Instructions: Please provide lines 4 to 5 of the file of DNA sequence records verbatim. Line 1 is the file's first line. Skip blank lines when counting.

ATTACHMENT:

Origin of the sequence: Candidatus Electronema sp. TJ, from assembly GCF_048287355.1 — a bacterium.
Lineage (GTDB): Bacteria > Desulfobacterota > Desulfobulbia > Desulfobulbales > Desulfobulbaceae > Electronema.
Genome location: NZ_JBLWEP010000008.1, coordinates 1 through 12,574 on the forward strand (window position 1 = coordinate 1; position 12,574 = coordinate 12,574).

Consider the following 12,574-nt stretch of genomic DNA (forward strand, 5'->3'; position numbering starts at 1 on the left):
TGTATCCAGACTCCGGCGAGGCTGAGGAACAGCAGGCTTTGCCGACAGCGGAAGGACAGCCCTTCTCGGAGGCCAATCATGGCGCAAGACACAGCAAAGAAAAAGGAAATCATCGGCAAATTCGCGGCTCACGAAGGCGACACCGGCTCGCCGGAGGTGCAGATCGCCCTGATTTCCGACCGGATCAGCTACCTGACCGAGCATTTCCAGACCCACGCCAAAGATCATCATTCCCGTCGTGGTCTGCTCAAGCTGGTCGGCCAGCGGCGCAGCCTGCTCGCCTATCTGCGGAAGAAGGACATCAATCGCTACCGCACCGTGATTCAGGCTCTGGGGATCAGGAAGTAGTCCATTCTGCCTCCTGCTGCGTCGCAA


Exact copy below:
Consider the following 12,574-nt stretch of genomic DNA (forward strand, 5'->3'; position numbering starts at 1 on the left):
TGTATCCAGACTCCGGCGAGGCTGAGGAACAGCAGGCTTTGCCGACAGCGGAAGGACAGCCCTTCTCGGAGGCCAATCATGGCGCAAGACACAGCAAAGAAAAAGGAAATCATCGGCAAATTCGCGGCTCACGAAGGCGACACCGGCTCGCCGGAGGTGCAGATCGCCCTGATTTCCGACCGGATCAGCTACCTGACCGAGCATTTCCAGACCCACGCCAAAGATCATCATTCCCGTCGTGGTCTGCTCAAGCTGGTCGGCCAGCGGCGCAGCCTGCTCGCCTATCTGCGGAAGAAGGACATCAATCGCTACCGCACCGTGATTCAGGCTCTGGGGATCAGGAAGTAGTCCATTCTGCCTCCTGCTGCGTCGCAA